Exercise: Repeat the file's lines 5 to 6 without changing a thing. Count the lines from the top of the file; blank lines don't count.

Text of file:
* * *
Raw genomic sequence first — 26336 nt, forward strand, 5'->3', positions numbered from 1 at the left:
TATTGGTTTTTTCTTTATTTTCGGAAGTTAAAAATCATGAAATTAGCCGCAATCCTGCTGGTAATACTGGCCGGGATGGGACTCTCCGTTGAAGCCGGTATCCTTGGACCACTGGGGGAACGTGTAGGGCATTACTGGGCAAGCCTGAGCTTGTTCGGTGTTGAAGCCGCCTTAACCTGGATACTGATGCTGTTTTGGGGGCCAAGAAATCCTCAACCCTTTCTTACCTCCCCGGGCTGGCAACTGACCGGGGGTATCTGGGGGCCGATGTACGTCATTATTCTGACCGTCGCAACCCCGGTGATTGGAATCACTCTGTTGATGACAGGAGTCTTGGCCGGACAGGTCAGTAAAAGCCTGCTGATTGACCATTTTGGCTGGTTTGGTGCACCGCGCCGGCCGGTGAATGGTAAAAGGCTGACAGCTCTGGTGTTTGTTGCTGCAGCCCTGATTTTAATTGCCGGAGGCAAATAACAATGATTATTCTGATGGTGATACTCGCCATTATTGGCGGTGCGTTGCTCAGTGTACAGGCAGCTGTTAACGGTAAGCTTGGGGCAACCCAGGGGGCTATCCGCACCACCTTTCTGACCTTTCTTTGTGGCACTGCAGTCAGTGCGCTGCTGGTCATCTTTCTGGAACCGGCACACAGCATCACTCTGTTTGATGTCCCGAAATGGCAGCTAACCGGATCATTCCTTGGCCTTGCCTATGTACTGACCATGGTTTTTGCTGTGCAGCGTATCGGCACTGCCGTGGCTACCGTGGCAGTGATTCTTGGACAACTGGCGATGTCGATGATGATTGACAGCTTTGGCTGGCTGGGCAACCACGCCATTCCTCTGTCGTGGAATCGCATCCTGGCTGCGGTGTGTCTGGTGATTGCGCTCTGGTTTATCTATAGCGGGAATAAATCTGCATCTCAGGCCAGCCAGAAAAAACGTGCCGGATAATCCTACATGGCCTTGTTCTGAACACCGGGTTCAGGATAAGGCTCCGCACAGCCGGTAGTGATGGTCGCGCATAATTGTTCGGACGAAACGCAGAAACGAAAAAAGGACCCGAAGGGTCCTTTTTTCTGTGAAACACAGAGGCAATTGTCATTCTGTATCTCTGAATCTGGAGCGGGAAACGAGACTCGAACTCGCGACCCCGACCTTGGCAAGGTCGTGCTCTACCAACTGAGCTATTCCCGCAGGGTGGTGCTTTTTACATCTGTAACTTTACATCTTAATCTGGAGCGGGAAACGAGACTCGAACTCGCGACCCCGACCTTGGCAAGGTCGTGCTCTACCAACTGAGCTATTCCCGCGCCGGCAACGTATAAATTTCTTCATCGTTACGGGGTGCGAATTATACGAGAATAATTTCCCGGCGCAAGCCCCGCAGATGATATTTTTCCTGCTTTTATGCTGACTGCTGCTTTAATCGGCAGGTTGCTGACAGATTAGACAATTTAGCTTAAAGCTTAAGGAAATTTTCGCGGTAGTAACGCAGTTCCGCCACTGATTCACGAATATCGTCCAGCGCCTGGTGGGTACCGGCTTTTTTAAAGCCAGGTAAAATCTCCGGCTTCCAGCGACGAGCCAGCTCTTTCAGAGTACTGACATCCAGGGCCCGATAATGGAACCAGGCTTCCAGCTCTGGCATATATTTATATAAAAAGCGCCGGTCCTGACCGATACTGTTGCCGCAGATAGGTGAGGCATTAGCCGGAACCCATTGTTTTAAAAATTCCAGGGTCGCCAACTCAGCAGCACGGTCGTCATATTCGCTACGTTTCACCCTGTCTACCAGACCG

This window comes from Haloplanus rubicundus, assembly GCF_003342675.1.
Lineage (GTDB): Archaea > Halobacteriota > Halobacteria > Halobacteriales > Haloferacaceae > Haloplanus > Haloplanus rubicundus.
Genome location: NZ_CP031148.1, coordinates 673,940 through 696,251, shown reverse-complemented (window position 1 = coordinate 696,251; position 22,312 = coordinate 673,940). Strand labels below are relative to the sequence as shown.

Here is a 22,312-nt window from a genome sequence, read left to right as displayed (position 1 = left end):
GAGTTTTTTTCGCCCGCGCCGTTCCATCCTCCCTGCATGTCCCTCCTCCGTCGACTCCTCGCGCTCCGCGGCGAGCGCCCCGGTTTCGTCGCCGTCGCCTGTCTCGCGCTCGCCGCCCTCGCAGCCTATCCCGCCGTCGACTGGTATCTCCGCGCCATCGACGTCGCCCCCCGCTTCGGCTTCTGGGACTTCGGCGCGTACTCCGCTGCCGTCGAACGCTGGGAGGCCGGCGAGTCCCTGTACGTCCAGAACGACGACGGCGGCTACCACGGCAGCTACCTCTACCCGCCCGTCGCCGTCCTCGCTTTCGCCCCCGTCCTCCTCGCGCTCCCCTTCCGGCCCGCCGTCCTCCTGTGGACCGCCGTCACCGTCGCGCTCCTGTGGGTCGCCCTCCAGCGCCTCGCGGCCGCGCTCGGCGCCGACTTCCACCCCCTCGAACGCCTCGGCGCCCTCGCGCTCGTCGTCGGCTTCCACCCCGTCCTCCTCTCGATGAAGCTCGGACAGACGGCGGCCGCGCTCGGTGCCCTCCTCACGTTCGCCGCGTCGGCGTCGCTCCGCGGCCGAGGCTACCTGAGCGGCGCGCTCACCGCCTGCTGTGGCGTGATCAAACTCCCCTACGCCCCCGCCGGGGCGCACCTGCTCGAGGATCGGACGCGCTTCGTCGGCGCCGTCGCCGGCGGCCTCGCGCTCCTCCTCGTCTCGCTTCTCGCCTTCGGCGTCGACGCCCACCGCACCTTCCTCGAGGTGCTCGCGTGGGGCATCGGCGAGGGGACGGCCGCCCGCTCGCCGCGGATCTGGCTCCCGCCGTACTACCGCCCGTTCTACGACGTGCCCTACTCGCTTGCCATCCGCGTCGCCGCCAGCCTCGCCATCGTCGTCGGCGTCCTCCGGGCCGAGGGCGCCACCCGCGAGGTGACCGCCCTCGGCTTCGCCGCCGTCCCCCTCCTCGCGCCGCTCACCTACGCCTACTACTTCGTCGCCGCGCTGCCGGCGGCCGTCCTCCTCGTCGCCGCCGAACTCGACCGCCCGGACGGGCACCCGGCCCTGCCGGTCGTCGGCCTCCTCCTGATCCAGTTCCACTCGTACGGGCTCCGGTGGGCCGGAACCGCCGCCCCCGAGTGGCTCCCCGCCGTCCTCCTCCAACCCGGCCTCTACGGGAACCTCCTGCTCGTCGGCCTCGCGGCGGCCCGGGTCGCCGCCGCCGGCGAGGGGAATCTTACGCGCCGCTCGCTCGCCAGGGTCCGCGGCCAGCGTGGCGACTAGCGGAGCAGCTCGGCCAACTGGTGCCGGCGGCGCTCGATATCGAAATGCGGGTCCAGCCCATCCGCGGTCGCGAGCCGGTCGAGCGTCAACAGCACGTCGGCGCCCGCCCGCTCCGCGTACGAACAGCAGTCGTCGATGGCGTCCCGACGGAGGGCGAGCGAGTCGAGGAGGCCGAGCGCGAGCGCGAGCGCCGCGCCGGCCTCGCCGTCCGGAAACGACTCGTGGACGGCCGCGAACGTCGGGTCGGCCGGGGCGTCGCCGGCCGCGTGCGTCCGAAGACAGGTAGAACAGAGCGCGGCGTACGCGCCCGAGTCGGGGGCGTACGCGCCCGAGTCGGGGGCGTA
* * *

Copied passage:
Genome location: NZ_CP031148.1, coordinates 673,940 through 696,251, shown reverse-complemented (window position 1 = coordinate 696,251; position 22,312 = coordinate 673,940). Strand labels below are relative to the sequence as shown.

Here is a 22,312-nt window from a genome sequence, read left to right as displayed (position 1 = left end):